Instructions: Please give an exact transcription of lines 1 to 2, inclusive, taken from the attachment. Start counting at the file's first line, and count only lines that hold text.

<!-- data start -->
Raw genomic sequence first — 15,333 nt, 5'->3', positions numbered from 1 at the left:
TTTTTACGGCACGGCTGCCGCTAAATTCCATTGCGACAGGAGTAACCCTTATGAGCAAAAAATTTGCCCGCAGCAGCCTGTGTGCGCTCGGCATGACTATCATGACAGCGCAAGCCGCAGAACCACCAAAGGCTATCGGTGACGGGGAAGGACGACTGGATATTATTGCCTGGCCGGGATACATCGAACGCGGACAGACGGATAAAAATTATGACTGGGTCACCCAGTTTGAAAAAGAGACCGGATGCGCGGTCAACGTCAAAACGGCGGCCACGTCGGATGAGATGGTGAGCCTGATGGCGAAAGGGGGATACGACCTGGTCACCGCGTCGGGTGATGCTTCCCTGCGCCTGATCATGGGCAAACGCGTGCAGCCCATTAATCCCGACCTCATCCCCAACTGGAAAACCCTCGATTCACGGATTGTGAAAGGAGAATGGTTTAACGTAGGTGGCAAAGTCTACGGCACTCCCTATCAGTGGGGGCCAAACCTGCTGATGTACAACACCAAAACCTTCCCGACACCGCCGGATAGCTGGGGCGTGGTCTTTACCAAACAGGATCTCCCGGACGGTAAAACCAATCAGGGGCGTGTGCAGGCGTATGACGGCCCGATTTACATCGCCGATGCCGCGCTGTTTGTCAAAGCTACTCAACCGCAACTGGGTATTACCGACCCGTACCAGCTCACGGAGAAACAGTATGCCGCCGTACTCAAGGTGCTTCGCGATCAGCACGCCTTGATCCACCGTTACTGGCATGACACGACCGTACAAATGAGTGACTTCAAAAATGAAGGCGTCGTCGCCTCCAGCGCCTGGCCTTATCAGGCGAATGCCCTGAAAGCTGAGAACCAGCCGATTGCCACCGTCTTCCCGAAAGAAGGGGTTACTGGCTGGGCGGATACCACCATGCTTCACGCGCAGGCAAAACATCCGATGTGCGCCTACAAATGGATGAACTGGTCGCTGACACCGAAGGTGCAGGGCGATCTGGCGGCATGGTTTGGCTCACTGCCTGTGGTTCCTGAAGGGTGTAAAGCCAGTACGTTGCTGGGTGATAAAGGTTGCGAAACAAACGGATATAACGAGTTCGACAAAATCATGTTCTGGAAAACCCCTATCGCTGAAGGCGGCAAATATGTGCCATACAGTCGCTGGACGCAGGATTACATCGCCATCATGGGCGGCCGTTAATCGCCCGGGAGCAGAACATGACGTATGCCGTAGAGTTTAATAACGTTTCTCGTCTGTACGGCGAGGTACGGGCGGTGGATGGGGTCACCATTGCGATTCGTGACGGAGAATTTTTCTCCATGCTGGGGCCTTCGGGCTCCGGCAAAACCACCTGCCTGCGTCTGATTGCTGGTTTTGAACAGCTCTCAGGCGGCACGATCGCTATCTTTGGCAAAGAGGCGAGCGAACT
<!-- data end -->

Raw genomic sequence first — 15,333 nt, 5'->3', positions numbered from 1 at the left:
TTTTTACGGCACGGCTGCCGCTAAATTCCATTGCGACAGGAGTAACCCTTATGAGCAAAAAATTTGCCCGCAGCAGCCTGTGTGCGCTCGGCATGACTATCATGACAGCGCAAGCCGCAGAACCACCAAAGGCTATCGGTGACGGGGAAGGACGACTGGATATTATTGCCTGGCCGGGATACATCGAACGCGGACAGACGGATAAAAATTATGACTGGGTCACCCAGTTTGAAAAAGAGACCGGATGCGCGGTCAACGTCAAAACGGCGGCCACGTCGGATGAGATGGTGAGCCTGATGGCGAAAGGGGGATACGACCTGGTCACCGCGTCGGGTGATGCTTCCCTGCGCCTGATCATGGGCAAACGCGTGCAGCCCATTAATCCCGACCTCATCCCCAACTGGAAAACCCTCGATTCACGGATTGTGAAAGGAGAATGGTTTAACGTAGGTGGCAAAGTCTACGGCACTCCCTATCAGTGGGGGCCAAACCTGCTGATGTACAACACCAAAACCTTCCCGACACCGCCGGATAGCTGGGGCGTGGTCTTTACCAAACAGGATCTCCCGGACGGTAAAACCAATCAGGGGCGTGTGCAGGCGTATGACGGCCCGATTTACATCGCCGATGCCGCGCTGTTTGTCAAAGCTACTCAACCGCAACTGGGTATTACCGACCCGTACCAGCTCACGGAGAAACAGTATGCCGCCGTACTCAAGGTGCTTCGCGATCAGCACGCCTTGATCCACCGTTACTGGCATGACACGACCGTACAAATGAGTGACTTCAAAAATGAAGGCGTCGTCGCCTCCAGCGCCTGGCCTTATCAGGCGAATGCCCTGAAAGCTGAGAACCAGCCGATTGCCACCGTCTTCCCGAAAGAAGGGGTTACTGGCTGGGCGGATACCACCATGCTTCACGCGCAGGCAAAACATCCGATGTGCGCCTACAAATGGATGAACTGGTCGCTGACACCGAAGGTGCAGGGCGATCTGGCGGCATGGTTTGGCTCACTGCCTGTGGTTCCTGAAGGGTGTAAAGCCAGTACGTTGCTGGGTGATAAAGGTTGCGAAACAAACGGATATAACGAGTTCGACAAAATCATGTTCTGGAAAACCCCTATCGCTGAAGGCGGCAAATATGTGCCATACAGTCGCTGGACGCAGGATTACATCGCCATCATGGGCGGCCGTTAATCGCCCGGGAGCAGAACATGACGTATGCCGTAGAGTTTAATAACGTTTCTCGTCTGTACGGCGAGGTACGGGCGGTGGATGGGGTCACCATTGCGATTCGTGACGGAGAATTTTTCTCCATGCTGGGGCCTTCGGGCTCCGGCAAAACCACCTGCCTGCGTCTGATTGCTGGTTTTGAACAGCTCTCAGGCGGCACGATCGCTATCTTTGGCAAAGAGGCGAGCGAACT